ISTANBUL // Palestinian president Mahmoud Abbas's visit to Ankara yesterday highlighted Turkey's two-pronged Middle East policy that seeks to balance strong support for the Palestinian cause and unyielding criticism of Israel with a pragmatism that includes fresh talks with Tel Aviv.
Abdullah Gul, Turkey's president, said his country would continue to work for the creation of an independent Palestinian state. Mr Gul said during a news conference in the Turkish capital after meeting Mr Abbas that Israel should know that it was "playing with fire" in the settlement issue and that this approach was "totally unacceptable".
Mr Abbas, on his first foreign visit since Palestine was accepted as a non-member observer state at the United Nations last month, said the Palestinians might turn to the International Criminal Court if Israel kept building new settlements around Jerusalem. The Israeli settlement plans for an area in east Jerusalem known as E1 had to stop, he said. "This is a red line for us."
Mr Abbas was scheduled to meet Recep Tayyip Erdogan, the Turkish prime minister, late last night.
Mr Erdogan has been a fierce critic of Israel on the international stage. He has also publicly voiced his intention to visit the Gaza Strip, ruled by the Hamas movement, which is considered a terrorist organisation by Israel, the United States and the European Union.
Speaking to reporters last month, Mr Erdogan said Hamas leader Khaled Meshaal had invited him to Gaza, but the prime minister declined to give a date for his visit. When Israel launched its latest military action in Gaza last month, Mr Erdogan branded Israel a "terrorist state".
But for all the anti-Israeli talk, the Erdogan government has also confirmed that a Turkish official met with an Israeli envoy last month to look for ways to mend ties. Relations between former allies Turkey and Israel have been in crisis since nine Turkish activists were killed by Israeli soldiers during a raid on a ship carrying aid for Gaza in May 2010. Analysts say the pattern is part of Mr Erdogan's approach to appease conservative voters at home while at the same time following a more pragmatic line abroad.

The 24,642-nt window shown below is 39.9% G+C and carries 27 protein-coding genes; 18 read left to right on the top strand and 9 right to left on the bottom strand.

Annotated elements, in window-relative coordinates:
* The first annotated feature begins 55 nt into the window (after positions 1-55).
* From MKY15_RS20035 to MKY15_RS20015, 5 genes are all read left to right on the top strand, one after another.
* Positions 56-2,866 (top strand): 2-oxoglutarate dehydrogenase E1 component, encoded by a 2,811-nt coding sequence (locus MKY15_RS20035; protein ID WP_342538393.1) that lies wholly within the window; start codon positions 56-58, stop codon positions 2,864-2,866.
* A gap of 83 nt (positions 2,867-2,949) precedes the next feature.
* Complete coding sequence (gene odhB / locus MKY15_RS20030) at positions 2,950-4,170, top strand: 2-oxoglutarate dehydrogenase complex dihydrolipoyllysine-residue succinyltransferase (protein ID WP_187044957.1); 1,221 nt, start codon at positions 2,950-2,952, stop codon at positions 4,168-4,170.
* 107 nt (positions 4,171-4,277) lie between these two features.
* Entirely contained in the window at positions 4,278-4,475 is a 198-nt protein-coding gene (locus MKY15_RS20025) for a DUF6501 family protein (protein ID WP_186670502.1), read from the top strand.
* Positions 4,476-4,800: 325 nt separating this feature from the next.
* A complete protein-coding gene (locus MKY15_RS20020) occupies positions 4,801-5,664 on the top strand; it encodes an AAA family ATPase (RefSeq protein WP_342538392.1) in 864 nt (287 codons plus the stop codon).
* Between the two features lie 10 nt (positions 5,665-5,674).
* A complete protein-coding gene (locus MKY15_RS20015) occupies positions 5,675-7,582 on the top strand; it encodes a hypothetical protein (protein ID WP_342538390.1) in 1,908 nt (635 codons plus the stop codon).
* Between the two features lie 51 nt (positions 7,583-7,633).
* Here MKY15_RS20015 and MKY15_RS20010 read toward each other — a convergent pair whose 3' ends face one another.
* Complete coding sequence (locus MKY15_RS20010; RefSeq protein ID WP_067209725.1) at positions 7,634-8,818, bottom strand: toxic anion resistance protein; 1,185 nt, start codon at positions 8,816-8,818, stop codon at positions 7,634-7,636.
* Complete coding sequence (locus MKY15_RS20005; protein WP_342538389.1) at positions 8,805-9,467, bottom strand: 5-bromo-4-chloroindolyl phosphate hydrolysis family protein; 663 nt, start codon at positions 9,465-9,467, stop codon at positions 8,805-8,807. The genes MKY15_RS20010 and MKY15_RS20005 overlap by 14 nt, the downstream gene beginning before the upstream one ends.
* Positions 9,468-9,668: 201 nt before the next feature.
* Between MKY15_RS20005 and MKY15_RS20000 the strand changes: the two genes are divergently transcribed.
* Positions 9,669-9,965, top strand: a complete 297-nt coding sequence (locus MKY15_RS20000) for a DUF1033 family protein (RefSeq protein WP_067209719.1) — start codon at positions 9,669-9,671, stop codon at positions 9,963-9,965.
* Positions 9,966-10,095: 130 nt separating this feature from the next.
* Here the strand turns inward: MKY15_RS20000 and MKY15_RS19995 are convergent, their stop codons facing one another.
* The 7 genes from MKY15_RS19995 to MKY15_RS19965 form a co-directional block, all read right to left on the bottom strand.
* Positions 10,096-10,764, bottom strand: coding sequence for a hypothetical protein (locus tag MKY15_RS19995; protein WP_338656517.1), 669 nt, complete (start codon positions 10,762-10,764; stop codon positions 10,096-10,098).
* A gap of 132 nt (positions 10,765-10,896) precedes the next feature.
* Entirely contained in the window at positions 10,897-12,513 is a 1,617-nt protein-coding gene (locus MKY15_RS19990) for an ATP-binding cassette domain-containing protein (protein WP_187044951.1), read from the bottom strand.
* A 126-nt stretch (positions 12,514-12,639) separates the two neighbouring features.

Yavuz Baydar, a columnist for the Sabah newspaper in Istanbul, said the prime minister was keeping a close eye on opinion polls in Turkey, where anti-Israeli feelings run high.
"The key issue here is always domestic," Baydar said yesterday, adding that Mr Erdogan was looking towards local, presidential and parliamentary elections coming up in 2014 and 2015. The prime minister has indicated that he wants to run for president in 2014.
But Baydar said Mr Erdogan was aware that cutting ties with Israel was not in Turkey's foreign-policy interests.
"He doesn't want to alienate the United States too much, and he knows what kind of regional player Iran is," Bayda said. "He still wants to keep the door open with Israel."
Mr Erdogan has also been careful to draw a line between his political problems with Israel's government and his view of Jews as a religious group. He has publicly condemned anti-Semitism as a crime against humanity and has reached out to Turkey's small Jewish community.
Mr Erdogan says reconciliation with Israel is possible if it issues an official apology for the 2010 raid, pays compensation to the relatives of the victims and lifts the blockade of the Gaza Strip.
In the confidential meeting between Turkey and Israeli officials last month, Israel signalled that an agreement about an apology and compensation was possible, but that Israel had rejected Ankara's demand that the Gaza blockade be lifted, according to Turkish news reports.
Ahmet Davutoglu, the Turkish foreign minister, confirmed the fresh talks with Israel in a television interview but insisted that Turkey had not entered into "bargaining" with Israel.
Mr Erdogan has also stressed he had been steadfast in dealing with Israel.
"We have responded with whatever answer was necessary after the attack on our ship in international waters," he told parliament during the annual budget debate on Monday,
The opposition in Ankara used the televised budget debate to accuse Mr Erdogan of conducting secret negotiations with Israel.
Kemal Kilicdaroglu, the opposition leader, also said the government allowed Nato to deploy a radar base in south-eastern Anatolia to shield Israel from a possible missile attack from Iran. "But you are unable to own up to the people," he said of Mr Erdogan.
But an adviser to Mr Erdogan shot back saying Mr Kilicdaroglu's Republican People's Party (CHP), the biggest opposition group in parliament, lacked credibility because it had earlier accused the government of breaking the long-standing alliance between Turkey and Israel.
"First the CHP complains to the West that the government is destroying relations with Israel, and now it accuses the government of holding 'secret talks with Israel,'" Ibrahim Kalin said on Twitter.